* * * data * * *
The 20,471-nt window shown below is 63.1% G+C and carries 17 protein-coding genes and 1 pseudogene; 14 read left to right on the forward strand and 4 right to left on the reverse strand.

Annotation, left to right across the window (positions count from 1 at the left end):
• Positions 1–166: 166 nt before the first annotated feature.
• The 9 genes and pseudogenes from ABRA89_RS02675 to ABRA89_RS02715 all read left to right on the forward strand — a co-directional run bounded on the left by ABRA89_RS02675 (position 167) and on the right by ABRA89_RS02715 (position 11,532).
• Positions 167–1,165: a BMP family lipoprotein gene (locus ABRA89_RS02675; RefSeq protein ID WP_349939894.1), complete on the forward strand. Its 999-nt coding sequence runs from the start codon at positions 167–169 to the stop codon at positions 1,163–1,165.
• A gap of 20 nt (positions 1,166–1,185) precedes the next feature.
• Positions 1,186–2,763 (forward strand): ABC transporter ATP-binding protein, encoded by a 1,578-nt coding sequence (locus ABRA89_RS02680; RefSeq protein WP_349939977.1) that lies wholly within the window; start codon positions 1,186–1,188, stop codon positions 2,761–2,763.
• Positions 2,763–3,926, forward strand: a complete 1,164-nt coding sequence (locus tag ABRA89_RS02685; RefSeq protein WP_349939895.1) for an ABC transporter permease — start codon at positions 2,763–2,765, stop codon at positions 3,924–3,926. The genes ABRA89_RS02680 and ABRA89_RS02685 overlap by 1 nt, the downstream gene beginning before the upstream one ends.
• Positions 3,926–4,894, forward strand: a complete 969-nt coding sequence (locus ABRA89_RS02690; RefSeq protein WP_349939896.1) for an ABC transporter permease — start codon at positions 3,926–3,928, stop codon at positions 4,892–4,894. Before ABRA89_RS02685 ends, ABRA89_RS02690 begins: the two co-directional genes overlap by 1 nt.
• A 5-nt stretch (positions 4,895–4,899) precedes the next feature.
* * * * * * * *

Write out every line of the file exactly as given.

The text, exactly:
The 20,471-nt window shown below is 63.1% G+C and carries 17 protein-coding genes and 1 pseudogene; 14 read left to right on the forward strand and 4 right to left on the reverse strand.

Annotation, left to right across the window (positions count from 1 at the left end):
• Positions 1–166: 166 nt before the first annotated feature.
• The 9 genes and pseudogenes from ABRA89_RS02675 to ABRA89_RS02715 all read left to right on the forward strand — a co-directional run bounded on the left by ABRA89_RS02675 (position 167) and on the right by ABRA89_RS02715 (position 11,532).
• Positions 167–1,165: a BMP family lipoprotein gene (locus ABRA89_RS02675; RefSeq protein ID WP_349939894.1), complete on the forward strand. Its 999-nt coding sequence runs from the start codon at positions 167–169 to the stop codon at positions 1,163–1,165.
• A gap of 20 nt (positions 1,166–1,185) precedes the next feature.
• Positions 1,186–2,763 (forward strand): ABC transporter ATP-binding protein, encoded by a 1,578-nt coding sequence (locus ABRA89_RS02680; RefSeq protein WP_349939977.1) that lies wholly within the window; start codon positions 1,186–1,188, stop codon positions 2,761–2,763.
• Positions 2,763–3,926, forward strand: a complete 1,164-nt coding sequence (locus tag ABRA89_RS02685; RefSeq protein WP_349939895.1) for an ABC transporter permease — start codon at positions 2,763–2,765, stop codon at positions 3,924–3,926. The genes ABRA89_RS02680 and ABRA89_RS02685 overlap by 1 nt, the downstream gene beginning before the upstream one ends.
• Positions 3,926–4,894, forward strand: a complete 969-nt coding sequence (locus ABRA89_RS02690; RefSeq protein WP_349939896.1) for an ABC transporter permease — start codon at positions 3,926–3,928, stop codon at positions 4,892–4,894. Before ABRA89_RS02685 ends, ABRA89_RS02690 begins: the two co-directional genes overlap by 1 nt.
• A 5-nt stretch (positions 4,895–4,899) precedes the next feature.